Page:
• Brand – Social Shoutouts: I get paid via brands to do a quick social shoutout to my social profiles. Easy money!

The rest is self-explanatory (I hope) and I will cover in the next sections briefly…

Other Affiliates vs Amazon

In my previous case study, I shared metrics on my diversification to other affiliates. This is what I wrote before:

In July 2020, my Other Affiliate revenue was 35.3% ($2,607) compared to Amazon Associates which was 18.3% ($1,352). 

Let’s do the same calculation for August:

In August 2020, my Other Affiliate revenue was 43% ($2,998) compared to Amazon Associates which was 19.3% ($1,346). 

It’s working! Slowly diversifying and increasing the “pie”!

Email Campaign vs Email Blasts

The idea is to automate the email campaign to a large set of emails so it’s all automated. Currently, I have 37 emails in the campaign. The revenue breakdown in August was:

  • Email Campaigns: $425.63
  • Email Campaign – PDF: $49.19
  • Email Blasts: $691.71

The email blasts take effort. A TON of effort. I have to write emails that convert, find affiliate offers, create the HTML email, schedule, and monitor.

However, it’s worth it if and only if I see my email campaign numbers go up since that’s all automated.

As I find successful emails in my blasts, I put them into the campaign since I know they convert. It’s a two-pronged strategy that’s been working.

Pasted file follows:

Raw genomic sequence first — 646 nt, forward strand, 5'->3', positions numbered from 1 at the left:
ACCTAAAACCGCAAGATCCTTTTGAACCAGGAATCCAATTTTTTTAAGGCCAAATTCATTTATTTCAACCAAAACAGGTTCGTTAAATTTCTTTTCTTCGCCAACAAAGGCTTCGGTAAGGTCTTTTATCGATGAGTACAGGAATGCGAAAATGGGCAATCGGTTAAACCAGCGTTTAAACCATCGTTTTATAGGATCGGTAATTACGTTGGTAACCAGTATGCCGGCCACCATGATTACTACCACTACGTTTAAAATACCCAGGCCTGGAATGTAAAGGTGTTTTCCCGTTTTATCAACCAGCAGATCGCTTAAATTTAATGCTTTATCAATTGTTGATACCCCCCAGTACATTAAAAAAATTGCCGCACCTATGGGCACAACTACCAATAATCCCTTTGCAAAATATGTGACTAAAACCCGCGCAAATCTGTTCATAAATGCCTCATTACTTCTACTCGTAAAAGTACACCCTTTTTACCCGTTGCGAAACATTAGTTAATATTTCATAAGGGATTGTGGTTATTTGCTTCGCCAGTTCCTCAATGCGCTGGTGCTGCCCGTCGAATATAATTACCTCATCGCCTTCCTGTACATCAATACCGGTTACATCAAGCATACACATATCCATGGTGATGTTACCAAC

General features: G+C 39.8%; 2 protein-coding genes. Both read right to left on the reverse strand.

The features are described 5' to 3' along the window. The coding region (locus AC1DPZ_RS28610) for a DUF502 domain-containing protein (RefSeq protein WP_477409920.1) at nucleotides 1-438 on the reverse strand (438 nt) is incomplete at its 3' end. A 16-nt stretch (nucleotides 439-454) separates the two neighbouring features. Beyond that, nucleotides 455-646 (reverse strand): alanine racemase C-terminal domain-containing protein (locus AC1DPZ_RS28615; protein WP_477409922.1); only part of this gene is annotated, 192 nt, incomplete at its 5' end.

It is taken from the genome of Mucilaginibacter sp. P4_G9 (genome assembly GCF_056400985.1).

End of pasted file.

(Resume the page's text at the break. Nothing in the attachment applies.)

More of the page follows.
The new addition in Email Campaign – PDF where I give affiliate offers from the get-go. It’s optional if they download that PDF or not so I am not being pushy. Of all new subscribers, $49.19 was earned. The goal with this is to recoup upfront any costs of gaining new subscribers. If I can do that, then I know the remaining campaign is pure profit.

The goal is to get to an “unlimited” set of automated emails where eventually I am pushing my own products, affiliate products, and of course, traffic back to my site


📅 August Improvements

🤝 Mutual Partnerships for E-Books

The third-prong of any authority site is selling your own products (physical or digital)

Instead of creating my own digital products, I found a fellow e-commerce store in my niche. They are a small mom and pop store based out of Colorado. They have a set of e-books in PDF format that they sell on their store along with physical goods they manufacture here in the US.

Initially, the discussion was around paying for e-book rights. The cost ranged from $400-$1,200 per e-book. Rightfully so, they were quality and battle-tested.

Eventually, we realized that his e-commerce business needed advertising so we just did a trade!

I struck a deal with the owner for the following:

  • 6 E-books to me: I will get 6 of his e-books and full rights to do with it as I please (edit, sell commercially, etc).
  • Advertising to them: on two pages of my site, I will post their products for sale in my buying guides